The secretary’s disease or, rather, the carpal tunnel syndrome corresponds to a neuropathy of the median nerve. As in any neuropathy, the functions of the affected nerve are altered. So what exactly does it mean to live with this problem? To understand it, we must first review what this syndrome is about.
Causes of carpal tunnel syndrome
Median nerve neuropathy is caused by excessive pressure on the median nerve. There are other syndromes with median nerve neuropathy, such as:
- Writer’s cramp syndrome
- Pronator teres syndrome
These three syndromes share the same symptoms. But, in the case of the carpal tunnel, the pressure is produced by compression of the nerve between the carpal bone and the annular carpal ligament.
Neuropathy can develop from a variety of causes. It can be triggered by inflammation and injury to the wrist. It can also be caused by making the same movement of the hand and wrist repeatedly. It even develops with the prolonged use of vibrating machines.
Functions of the median nerve
The median nerve has sensory and motor functions. Thus, it conveys the sensitivity of:
- Outer half of the palm of the hand
- First three fingers (thumb, index and middle)
- Outside of the fourth (ring) finger
On the other hand, the median nerve is the prehensile nerve par excellence. It enables pronation (inward turning) of the forearm and flexion of the wrist and fingers. In addition, it provides mobility to the thenar eminence, allowing thumb movements.
Median nerve neuropathy
As already mentioned, with median nerve neuropathy, the functions of the median nerve are lost. Thus, the sensitivity of the dependent areas will be lost. In addition, motor weakness will appear in the areas described above. With this, great difficulty will appear to carry out the manual clamp (picking up objects between the index and the thumb).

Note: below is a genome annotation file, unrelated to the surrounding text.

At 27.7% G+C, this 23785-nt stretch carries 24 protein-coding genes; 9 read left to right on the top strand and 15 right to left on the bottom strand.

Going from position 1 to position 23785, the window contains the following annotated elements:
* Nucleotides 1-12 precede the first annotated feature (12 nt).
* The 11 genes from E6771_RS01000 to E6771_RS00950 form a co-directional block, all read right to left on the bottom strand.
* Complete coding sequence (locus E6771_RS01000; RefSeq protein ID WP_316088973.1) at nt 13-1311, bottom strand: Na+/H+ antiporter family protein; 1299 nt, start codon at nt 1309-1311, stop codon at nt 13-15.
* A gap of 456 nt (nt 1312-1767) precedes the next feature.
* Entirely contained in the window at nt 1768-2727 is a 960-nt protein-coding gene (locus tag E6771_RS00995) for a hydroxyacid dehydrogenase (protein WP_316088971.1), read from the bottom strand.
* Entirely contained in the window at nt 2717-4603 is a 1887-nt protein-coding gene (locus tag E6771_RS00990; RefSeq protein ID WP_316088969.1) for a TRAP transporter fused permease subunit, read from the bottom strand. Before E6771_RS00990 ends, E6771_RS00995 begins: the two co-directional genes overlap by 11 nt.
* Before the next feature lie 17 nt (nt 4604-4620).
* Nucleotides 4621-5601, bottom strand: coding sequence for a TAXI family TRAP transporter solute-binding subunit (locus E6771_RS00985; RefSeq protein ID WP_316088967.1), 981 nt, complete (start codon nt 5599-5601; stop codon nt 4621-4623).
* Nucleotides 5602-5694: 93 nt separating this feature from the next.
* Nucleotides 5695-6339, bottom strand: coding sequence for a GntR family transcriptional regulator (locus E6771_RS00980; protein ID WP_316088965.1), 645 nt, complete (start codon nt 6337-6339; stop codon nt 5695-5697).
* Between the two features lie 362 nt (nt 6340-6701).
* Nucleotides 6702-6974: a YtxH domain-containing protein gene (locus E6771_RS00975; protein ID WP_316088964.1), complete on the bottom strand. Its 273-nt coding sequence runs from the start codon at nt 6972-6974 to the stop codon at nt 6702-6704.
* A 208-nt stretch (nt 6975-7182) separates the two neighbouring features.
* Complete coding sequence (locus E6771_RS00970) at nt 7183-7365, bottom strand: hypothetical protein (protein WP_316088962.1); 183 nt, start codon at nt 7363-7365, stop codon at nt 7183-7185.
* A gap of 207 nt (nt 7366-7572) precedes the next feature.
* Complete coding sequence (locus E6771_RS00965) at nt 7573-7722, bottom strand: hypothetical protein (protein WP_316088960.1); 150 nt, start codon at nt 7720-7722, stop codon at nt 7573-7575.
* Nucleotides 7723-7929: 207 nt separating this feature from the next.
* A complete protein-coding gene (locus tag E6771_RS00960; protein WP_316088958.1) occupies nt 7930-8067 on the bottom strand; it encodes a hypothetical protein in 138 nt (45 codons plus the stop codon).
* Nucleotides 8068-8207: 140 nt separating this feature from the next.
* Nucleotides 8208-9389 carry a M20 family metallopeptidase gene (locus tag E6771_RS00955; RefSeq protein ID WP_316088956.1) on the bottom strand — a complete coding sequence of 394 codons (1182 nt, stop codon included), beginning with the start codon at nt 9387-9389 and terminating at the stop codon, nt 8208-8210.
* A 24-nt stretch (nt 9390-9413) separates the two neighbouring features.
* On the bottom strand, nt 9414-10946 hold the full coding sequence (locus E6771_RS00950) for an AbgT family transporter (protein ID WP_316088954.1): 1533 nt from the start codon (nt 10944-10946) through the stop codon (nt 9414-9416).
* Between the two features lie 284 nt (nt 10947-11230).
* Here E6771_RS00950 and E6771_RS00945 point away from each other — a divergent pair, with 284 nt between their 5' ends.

Symptoms also appear that have nothing to do with the loss of nerve functions. Thus, the person with carpal tunnel syndrome may experience pain, numbness and tingling in the area.
On the other hand, muscle damage develops. This is explained because the muscles that are not used end up atrophy. When the syndrome has a long evolution, the so-called “simian hand” appears in the patient, which corresponds to the atrophy of the thenar eminence.
Due to the atrophy of different muscles, the postures of the hand become abnormal. This damages the joints, causing long-term so-called postural arthropathies.
Living with carpal tunnel syndrome
From the moment we wake up until we fall asleep, our hands are our working instrument. Not only in the work environment but in practically any circumstance. In median nerve neuropathies, the function of the hands is affected in various ways.
The big problem with carpal tunnel syndrome is that manual clamping is extremely difficult. This is precisely the highest function of the hand, which differentiates us from primates.
In fact, it allows most of the movements of everyday life. It becomes complicated from using a pen to spreading toast to buttoning a shirt.
But fine hand movements also become really difficult. This is especially disabling in people whose trade requires precision movement of any degree. Examples of this are sewing or typing trades.
All of the above refers to the impossibility of carrying out movements that could previously be carried out without problem. But we must not forget the daily difficulties that pain, numbness and tingling sensations bring with them.
Solution to carpal tunnel syndrome
In sum, we can conclude that living with carpal tunnel syndrome is complicated. This is why many people who develop it resort to the option of surgery.
Surgical intervention to treat carpal tunnel syndrome is really simple. It consists only of decompression of the area, in order to relieve pressure on the nerve. It is done under local anesthesia, lasts about ten minutes and usually has good results.
We hope we have answered your questions about carpal tunnel syndrome. If you think you have this disease, see your doctor for a reliable diagnosis and appropriate treatment.